The current cold covering a large portion of the country has, once again, brought out the climate change alarmists with claims of “serious threat.”
Due to his respected position, as climate scientist at the University of California, San Diego Institution of Oceanography, Richard C.J. Somerville’s recent “Cold comfort” column was published in newspapers throughout the country.
In it, he grouses that the public doesn’t take the “consequences” of climate change seriously—pointing out that they are “here and now.” He cites: “only 54% of the public sees it as a global threat to their countries—and only 40% of Americans do.”
Somerville suggests: “people either are scientifically illiterate or reject science when it conflicts with their core values or religious convictions.” He posits: “the medical profession and communication experts may have much to teach those climate scientists” because, “Priming patients to appreciate the value of medical diagnostic tests has been shown to make them more likely to take these tests and then act on the results.”
What Somerville misses in the analogy is that the data back up the medical case. For example, getting a mammogram catches breast cancer early and increases survival rates. The data have shown that medical science is correct.
On the contrary, the data don’t support the claims made by climate scientists—but they just keep making them. Apparently they believe that if they repeat the “big lie” often enough, it will become the truth.
In Somerville’s column, he offers several familiar, easily disproven statements, including —
* “Low-lying areas are threatened by sea-level rise,” which will result in “millions of environmental refugees.”
* “Major threats to agricultural productivity as rainfall patterns change and as heat waves, floods, droughts, and other weather extremes worsen.”
Because my expertise is in communications, not climate, I reached out to someone who could help me: Robert Endlich—who does in fact have both the education and experience. Endlich, who served as a USAF weather officer for 21 years and holds a B.S. in geology and an M.S. in meteorology, offered me pages of data and documentation, which I’ve summarized for my readers.
If the threat of “environmental refugees” sounds familiar, it should. The 2005 UN Environmental Programme forecast 50 to 100 million climate refugees. A UN report by Norman Myers: “Environmental Refugees, an Emergent Security Issue,” presented at the 13th Economic Forum, in Prague, May 23-27, 2005, predicted: “The environmental refugees total could well double between 1995 and 2010,” and, “When global warming takes hold, there could be as many as 200 million people overtaken by disruptions of monsoon systems and other rainfall regimes, by droughts of unprecedented severity and duration, and by sea-level rise and coastal flooding.” His report was accompanied by a map, indicating areas to be impacted by sea-level rise.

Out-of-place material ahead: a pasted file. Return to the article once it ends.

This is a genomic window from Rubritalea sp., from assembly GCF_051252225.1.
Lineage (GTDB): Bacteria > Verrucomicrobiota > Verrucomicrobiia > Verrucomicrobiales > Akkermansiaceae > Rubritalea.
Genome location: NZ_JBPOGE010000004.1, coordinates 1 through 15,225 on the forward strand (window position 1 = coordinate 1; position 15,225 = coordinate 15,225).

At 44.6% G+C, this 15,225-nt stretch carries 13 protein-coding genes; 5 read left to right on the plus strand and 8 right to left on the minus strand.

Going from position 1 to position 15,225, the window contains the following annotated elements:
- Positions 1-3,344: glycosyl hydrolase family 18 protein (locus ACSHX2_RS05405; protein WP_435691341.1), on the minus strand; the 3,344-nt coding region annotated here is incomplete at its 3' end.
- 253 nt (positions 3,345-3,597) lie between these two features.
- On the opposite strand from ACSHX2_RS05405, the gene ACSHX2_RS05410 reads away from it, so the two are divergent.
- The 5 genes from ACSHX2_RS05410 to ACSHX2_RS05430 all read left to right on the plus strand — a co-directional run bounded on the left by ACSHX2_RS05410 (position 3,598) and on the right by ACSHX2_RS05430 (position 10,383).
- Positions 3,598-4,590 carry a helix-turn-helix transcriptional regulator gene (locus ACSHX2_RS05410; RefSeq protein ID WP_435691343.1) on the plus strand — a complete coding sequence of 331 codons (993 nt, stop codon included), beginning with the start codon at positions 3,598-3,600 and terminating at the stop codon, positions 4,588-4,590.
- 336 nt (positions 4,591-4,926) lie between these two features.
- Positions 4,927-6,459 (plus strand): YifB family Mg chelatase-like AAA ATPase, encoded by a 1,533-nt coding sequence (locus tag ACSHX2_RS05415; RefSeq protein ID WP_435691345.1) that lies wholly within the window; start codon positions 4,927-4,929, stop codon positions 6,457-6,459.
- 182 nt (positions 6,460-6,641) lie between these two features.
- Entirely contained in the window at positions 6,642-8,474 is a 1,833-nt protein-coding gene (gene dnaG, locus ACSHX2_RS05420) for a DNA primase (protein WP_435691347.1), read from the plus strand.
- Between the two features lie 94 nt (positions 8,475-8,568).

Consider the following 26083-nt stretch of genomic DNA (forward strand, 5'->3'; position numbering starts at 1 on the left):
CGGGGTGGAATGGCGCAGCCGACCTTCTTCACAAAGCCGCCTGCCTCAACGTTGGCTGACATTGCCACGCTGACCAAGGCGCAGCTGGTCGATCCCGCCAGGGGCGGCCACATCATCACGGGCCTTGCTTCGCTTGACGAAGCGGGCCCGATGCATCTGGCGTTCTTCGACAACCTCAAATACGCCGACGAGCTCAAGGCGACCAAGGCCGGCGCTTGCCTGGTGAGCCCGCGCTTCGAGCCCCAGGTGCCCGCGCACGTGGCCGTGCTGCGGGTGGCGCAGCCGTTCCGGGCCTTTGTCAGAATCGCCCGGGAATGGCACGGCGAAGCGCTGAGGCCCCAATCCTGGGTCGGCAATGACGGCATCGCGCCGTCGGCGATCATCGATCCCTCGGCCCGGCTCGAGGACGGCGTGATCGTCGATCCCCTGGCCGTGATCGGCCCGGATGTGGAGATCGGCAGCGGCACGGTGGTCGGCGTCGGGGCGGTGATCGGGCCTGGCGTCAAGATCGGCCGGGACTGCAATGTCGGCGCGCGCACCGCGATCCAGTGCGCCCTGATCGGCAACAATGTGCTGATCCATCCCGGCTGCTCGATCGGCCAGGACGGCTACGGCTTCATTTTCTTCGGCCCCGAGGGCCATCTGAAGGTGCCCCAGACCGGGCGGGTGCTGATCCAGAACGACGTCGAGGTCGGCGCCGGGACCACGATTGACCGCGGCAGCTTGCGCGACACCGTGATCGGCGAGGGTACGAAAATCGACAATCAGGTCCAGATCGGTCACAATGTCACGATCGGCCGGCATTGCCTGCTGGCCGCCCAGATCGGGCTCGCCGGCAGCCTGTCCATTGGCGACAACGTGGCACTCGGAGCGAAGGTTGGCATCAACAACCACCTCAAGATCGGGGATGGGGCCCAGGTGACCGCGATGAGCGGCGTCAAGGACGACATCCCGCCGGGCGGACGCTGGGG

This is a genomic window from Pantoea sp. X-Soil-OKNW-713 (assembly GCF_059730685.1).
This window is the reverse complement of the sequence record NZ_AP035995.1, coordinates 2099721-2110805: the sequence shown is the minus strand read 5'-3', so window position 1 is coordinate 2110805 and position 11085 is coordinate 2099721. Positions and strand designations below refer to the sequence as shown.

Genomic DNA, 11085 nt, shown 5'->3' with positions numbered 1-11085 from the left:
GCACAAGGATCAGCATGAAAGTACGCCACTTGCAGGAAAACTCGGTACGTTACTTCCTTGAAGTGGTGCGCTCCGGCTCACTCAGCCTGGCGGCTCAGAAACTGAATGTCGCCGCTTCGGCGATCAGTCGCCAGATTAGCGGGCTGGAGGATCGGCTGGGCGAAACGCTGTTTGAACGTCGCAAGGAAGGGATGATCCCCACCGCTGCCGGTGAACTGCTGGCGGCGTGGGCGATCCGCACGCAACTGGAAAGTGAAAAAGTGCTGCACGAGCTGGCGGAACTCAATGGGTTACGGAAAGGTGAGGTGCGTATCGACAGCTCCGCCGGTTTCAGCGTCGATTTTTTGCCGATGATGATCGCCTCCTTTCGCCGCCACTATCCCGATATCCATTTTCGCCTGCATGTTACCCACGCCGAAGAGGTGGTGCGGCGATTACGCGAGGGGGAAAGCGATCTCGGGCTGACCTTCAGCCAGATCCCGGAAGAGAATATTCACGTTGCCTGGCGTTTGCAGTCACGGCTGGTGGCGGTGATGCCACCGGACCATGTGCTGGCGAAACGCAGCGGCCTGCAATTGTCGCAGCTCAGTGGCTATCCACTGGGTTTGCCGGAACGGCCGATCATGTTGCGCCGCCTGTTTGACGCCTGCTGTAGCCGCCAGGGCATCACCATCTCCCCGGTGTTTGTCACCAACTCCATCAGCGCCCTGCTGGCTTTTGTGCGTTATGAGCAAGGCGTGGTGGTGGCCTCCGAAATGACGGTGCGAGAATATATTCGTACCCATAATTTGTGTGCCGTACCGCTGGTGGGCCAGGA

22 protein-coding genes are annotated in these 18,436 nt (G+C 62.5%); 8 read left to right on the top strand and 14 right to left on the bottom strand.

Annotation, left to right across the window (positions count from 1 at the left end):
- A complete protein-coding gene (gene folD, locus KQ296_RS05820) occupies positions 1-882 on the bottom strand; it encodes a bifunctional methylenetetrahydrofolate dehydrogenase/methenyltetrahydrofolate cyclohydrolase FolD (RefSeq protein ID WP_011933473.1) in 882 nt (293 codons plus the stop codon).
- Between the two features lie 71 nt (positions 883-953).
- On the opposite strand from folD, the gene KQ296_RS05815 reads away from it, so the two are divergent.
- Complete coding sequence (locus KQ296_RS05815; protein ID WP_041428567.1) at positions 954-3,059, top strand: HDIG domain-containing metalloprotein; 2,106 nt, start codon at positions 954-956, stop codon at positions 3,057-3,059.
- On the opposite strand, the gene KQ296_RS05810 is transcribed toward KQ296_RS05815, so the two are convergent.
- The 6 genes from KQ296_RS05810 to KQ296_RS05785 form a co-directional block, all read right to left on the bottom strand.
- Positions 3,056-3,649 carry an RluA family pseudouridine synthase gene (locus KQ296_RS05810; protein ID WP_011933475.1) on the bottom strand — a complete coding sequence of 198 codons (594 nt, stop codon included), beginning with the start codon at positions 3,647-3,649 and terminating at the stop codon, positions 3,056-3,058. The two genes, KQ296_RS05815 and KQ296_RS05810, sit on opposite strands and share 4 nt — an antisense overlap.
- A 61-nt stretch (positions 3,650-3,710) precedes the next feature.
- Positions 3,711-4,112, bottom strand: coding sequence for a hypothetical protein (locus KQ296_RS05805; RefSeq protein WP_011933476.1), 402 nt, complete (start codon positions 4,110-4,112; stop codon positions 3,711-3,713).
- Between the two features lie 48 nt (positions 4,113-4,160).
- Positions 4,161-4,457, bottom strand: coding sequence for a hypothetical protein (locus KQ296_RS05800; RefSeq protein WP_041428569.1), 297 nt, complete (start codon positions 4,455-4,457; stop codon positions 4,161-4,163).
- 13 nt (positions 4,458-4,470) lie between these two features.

In early 2011, Gavin Atkins asked: “What happened to the climate refugees?” In his Asian Correspondent post, he used census records to show that the populations in the low-lying areas predicted to “flee a range of disasters including sea level rise” had actually grown—including no fewer than the top six of the very fastest growing cities in China.
Based on both in-person observation and historic evidence from Western Europe, Endlich has made a study of sea level rise. Citing geological features such as stream meanders upstream of Pisa on the Arno River and new shorelines on the coast of the Ligurian Sea, and history, he told me: “What may be news to many is that there is widespread evidence in the Mediterranean Basin and the English Channel coast that sea levels in Roman and Medieval periods were significantly higher than at present. The Roman port of Ostia Antica, the port at Ephesus, now in Turkey, and Pisa have histories showing the Mediterranean Seas significantly higher than today’s sea levels.”
Endlich continued: “In 1066, William the Conqueror defeated King Harold at the Battle of Hastings. Less well-known is when William landed, he first occupied an old Roman fort now known as Pevensey Castle, which at the time was located on a small island in a harbor on England’s south coast. A drawbridge connected castle to mainland. Pevensey is infamous because unfortunate prisoners were thrown out this “Sea Gate,” so that their bodies would be washed away by the tide. Pevensey Castle is now a mile from the coast—further proof of higher sea levels fewer than 1000 years ago.”